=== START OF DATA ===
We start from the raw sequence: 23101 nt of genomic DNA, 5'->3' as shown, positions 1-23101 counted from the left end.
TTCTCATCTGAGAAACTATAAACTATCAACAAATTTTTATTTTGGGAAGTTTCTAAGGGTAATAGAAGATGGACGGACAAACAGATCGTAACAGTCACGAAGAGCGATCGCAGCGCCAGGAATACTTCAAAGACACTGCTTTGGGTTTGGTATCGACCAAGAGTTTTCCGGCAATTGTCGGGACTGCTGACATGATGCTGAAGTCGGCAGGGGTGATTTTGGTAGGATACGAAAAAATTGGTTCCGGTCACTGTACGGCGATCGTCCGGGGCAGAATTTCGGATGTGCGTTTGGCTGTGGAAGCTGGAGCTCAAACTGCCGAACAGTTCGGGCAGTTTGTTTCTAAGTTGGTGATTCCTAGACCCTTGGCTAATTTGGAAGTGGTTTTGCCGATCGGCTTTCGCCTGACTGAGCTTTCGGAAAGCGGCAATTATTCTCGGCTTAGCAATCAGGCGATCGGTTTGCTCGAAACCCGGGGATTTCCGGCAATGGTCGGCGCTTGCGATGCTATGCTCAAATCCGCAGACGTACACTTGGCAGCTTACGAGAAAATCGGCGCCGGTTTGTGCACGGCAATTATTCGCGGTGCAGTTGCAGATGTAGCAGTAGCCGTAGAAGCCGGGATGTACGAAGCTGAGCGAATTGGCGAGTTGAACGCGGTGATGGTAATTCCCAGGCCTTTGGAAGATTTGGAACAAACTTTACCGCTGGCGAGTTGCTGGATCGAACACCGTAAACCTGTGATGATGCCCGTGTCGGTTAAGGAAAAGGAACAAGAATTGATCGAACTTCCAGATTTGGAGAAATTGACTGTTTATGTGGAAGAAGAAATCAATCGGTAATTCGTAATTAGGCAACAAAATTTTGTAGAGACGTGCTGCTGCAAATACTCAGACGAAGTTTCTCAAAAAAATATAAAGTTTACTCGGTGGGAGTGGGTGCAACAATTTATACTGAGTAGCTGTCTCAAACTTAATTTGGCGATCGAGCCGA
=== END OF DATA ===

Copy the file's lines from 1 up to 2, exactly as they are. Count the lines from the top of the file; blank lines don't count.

We start from the raw sequence: 23101 nt of genomic DNA, 5'->3' as shown, positions 1-23101 counted from the left end.
TTCTCATCTGAGAAACTATAAACTATCAACAAATTTTTATTTTGGGAAGTTTCTAAGGGTAATAGAAGATGGACGGACAAACAGATCGTAACAGTCACGAAGAGCGATCGCAGCGCCAGGAATACTTCAAAGACACTGCTTTGGGTTTGGTATCGACCAAGAGTTTTCCGGCAATTGTCGGGACTGCTGACATGATGCTGAAGTCGGCAGGGGTGATTTTGGTAGGATACGAAAAAATTGGTTCCGGTCACTGTACGGCGATCGTCCGGGGCAGAATTTCGGATGTGCGTTTGGCTGTGGAAGCTGGAGCTCAAACTGCCGAACAGTTCGGGCAGTTTGTTTCTAAGTTGGTGATTCCTAGACCCTTGGCTAATTTGGAAGTGGTTTTGCCGATCGGCTTTCGCCTGACTGAGCTTTCGGAAAGCGGCAATTATTCTCGGCTTAGCAATCAGGCGATCGGTTTGCTCGAAACCCGGGGATTTCCGGCAATGGTCGGCGCTTGCGATGCTATGCTCAAATCCGCAGACGTACACTTGGCAGCTTACGAGAAAATCGGCGCCGGTTTGTGCACGGCAATTATTCGCGGTGCAGTTGCAGATGTAGCAGTAGCCGTAGAAGCCGGGATGTACGAAGCTGAGCGAATTGGCGAGTTGAACGCGGTGATGGTAATTCCCAGGCCTTTGGAAGATTTGGAACAAACTTTACCGCTGGCGAGTTGCTGGATCGAACACCGTAAACCTGTGATGATGCCCGTGTCGGTTAAGGAAAAGGAACAAGAATTGATCGAACTTCCAGATTTGGAGAAATTGACTGTTTATGTGGAAGAAGAAATCAATCGGTAATTCGTAATTAGGCAACAAAATTTTGTAGAGACGTGCTGCTGCAAATACTCAGACGAAGTTTCTCAAAAAAATATAAAGTTTACTCGGTGGGAGTGGGTGCAACAATTTATACTGAGTAGCTGTCTCAAACTTAATTTGGCGATCGAGCCGA